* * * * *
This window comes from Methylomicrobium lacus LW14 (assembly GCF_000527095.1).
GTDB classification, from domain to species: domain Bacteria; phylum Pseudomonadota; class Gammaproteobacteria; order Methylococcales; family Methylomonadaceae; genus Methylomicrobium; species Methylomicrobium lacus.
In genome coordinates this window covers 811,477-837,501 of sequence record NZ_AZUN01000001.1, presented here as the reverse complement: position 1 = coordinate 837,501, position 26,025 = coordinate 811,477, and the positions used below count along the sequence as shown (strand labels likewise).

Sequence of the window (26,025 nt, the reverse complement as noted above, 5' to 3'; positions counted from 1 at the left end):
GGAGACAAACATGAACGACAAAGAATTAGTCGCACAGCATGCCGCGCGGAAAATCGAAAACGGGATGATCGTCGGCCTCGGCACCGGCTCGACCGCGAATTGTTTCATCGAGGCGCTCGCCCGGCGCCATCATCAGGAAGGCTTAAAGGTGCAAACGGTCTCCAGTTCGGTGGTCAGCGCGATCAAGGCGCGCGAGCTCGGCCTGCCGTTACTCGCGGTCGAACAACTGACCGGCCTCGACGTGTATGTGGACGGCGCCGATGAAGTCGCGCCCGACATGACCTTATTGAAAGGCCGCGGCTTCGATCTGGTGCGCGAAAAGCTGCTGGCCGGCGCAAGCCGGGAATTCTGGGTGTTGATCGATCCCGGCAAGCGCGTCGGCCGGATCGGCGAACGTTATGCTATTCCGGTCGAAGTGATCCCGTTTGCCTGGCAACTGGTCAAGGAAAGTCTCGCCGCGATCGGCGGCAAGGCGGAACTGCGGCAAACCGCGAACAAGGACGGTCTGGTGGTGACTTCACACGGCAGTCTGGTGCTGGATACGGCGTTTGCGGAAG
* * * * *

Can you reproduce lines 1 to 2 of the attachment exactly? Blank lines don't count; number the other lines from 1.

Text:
This window comes from Methylomicrobium lacus LW14 (assembly GCF_000527095.1).
GTDB classification, from domain to species: domain Bacteria; phylum Pseudomonadota; class Gammaproteobacteria; order Methylococcales; family Methylomonadaceae; genus Methylomicrobium; species Methylomicrobium lacus.